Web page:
Osteoarthritis is a disease process that can affect any joint but most commonly affects the large, load-bearing joints such as the hips and knees. It can occur at any age but is most common after the age of 40 or following a significant joint injury.
It affects all the structures of the joint including bone, cartilage (joint surface), tendons and ligaments. It was once thought to be a wear and tear injury but there is now evidence to suggest it may be the consequence of a joint trying hard to repair itself.
Osteoarthritis may exhibit the following features:
- Damage to the joint cartilage
- Inflammation around the joint
- Bony spurs growing on the edge of the joint
- Deterioration of ligaments and tendons
Symptoms may include:
- The weakness of the surrounding muscles
- Loss of range of motion
- Sounds within the joint
- Joint instability
The severity of symptoms experienced does not always correlate with radiographic findings.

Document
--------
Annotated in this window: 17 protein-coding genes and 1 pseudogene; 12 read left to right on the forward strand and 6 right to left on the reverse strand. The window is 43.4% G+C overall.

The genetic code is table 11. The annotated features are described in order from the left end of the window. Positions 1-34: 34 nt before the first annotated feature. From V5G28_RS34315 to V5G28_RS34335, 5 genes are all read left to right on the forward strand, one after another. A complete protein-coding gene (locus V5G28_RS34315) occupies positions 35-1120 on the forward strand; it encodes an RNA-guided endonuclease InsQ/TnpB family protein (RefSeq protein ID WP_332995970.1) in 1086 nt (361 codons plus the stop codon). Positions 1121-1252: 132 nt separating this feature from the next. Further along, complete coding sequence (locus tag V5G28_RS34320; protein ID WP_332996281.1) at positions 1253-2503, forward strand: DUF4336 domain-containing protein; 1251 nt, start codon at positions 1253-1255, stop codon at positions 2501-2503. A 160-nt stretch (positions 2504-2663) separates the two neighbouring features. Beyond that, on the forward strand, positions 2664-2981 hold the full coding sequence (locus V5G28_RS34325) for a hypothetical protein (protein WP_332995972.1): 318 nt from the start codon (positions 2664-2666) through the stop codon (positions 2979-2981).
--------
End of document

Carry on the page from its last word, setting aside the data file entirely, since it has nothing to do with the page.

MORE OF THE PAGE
There is a body of research that suggests that exercise can help improve the quality of life for those living with arthritis. By increasing muscle strength, the load is taken off the joint to some extent as the muscles act as shock absorbers. Also, increased muscle strength helps to improve joint stability. These improvements in strength can aid in the reduction of pain and/or improved function.
Although exercise may not alleviate the need for a joint replacement it may help to postpone the need for surgery. It can also make the individual stronger and therefore put them in a much better position for recovery post-surgery.
It is important the you seek the advice of a medical professional prior to beginning an exercise program to ensure that it is safe for you. Your physiotherapist can work in conjunction with your GP or specialist to ensure you are performing safe and effective exercises for your particular needs.